Science Fair Project Encyclopedia
The Anatolian languages are a group of languages, either Indo-European or (in some classifications) closely related to Indo-European, which were spoken in Asia Minor, including Hittite. Other Anatolian languages include Luwian, the language of the script commonly called "Hittite hieroglyphics" and Palaic. Lydian and Lycian are later Anatolian languages that are known from a number of inscriptions; no extended texts survive in them.
In 1906 there were excavations in Central Asia Minor by German scientists. At Bogázköy they discovered the capital of the Hittitic Empire. It was prosperous from 1900 till 1200 BC. Thousands of clay tablets were found, written in cuneiform, most of them from the 17th till the 14th century BC. The Hittite language was deciphered by Bedřich Hrozný in 1916-1917, who discovered that it was an Indo-European language. The Hittite morphology is less complicated than other, older Indo-European languages. Either some Indo-European characteristics disappeared in Hittite or the other languages have innovated. It contains numerous archaisms of great importance. In these archives some other languages were found as well.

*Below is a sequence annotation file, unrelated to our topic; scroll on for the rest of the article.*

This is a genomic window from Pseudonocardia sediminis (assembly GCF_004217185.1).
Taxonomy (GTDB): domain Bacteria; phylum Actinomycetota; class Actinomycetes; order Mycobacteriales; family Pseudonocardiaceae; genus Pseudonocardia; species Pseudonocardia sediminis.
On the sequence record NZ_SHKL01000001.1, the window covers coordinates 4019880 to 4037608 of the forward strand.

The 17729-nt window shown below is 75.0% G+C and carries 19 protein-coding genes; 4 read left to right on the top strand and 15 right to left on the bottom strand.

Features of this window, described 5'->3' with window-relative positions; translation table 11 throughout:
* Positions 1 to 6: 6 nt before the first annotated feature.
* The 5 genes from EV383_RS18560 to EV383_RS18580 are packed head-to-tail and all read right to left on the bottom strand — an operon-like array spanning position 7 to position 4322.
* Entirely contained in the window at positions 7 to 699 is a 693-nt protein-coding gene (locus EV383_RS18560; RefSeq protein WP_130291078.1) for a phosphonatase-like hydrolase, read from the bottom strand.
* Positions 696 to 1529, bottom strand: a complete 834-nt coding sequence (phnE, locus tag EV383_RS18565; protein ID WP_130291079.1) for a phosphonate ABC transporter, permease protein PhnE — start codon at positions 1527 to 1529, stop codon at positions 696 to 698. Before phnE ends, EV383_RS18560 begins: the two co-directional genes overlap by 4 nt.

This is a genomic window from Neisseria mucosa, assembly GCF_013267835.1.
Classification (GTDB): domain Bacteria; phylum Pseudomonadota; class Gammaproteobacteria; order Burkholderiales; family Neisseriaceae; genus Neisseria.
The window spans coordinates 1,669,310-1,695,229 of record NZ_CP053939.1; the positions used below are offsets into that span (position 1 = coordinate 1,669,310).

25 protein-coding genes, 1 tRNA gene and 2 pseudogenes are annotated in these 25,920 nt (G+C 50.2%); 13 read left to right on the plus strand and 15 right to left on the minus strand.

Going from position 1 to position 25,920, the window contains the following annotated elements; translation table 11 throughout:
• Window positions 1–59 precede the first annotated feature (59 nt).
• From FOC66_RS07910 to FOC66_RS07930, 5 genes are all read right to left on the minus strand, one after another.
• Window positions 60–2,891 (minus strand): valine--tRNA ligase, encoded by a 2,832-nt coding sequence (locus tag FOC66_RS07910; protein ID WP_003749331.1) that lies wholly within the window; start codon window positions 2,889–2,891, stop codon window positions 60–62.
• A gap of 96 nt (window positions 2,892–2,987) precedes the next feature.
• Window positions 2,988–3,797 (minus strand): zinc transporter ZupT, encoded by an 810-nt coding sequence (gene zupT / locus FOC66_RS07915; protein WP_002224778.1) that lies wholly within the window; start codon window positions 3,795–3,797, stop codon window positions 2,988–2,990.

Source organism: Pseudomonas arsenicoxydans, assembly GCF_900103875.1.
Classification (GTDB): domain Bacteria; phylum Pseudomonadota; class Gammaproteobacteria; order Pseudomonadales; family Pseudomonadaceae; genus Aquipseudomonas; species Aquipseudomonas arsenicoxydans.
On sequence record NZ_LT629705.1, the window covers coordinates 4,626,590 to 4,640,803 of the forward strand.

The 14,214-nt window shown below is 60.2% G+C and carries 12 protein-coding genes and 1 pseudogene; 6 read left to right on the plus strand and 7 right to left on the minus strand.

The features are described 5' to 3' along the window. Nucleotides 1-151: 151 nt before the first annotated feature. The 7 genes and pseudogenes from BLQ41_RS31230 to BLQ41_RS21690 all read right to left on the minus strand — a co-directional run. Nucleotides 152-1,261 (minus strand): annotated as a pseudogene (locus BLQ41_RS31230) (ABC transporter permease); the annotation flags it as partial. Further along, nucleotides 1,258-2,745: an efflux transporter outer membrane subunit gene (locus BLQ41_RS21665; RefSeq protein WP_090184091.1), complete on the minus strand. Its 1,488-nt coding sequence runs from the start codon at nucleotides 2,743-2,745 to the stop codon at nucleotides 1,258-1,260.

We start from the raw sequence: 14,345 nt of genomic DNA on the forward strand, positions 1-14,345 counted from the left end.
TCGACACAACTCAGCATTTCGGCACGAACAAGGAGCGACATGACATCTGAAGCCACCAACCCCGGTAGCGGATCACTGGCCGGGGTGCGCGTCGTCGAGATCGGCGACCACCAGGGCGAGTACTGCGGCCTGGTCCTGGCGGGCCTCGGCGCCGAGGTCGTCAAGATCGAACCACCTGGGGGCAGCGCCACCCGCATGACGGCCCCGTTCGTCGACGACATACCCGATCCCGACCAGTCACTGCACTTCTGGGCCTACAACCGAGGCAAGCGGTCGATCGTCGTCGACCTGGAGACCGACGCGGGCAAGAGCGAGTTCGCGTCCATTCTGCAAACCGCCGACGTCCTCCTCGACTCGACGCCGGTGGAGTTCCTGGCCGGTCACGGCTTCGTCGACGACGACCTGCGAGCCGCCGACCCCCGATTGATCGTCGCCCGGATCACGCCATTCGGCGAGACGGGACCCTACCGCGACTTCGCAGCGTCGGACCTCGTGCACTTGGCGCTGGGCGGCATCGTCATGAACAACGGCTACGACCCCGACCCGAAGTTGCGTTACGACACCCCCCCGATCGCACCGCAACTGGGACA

The contents of this article is licensed from www.wikipedia.org under the GNU Free Documentation License. Click here to see the transparent copy and copyright details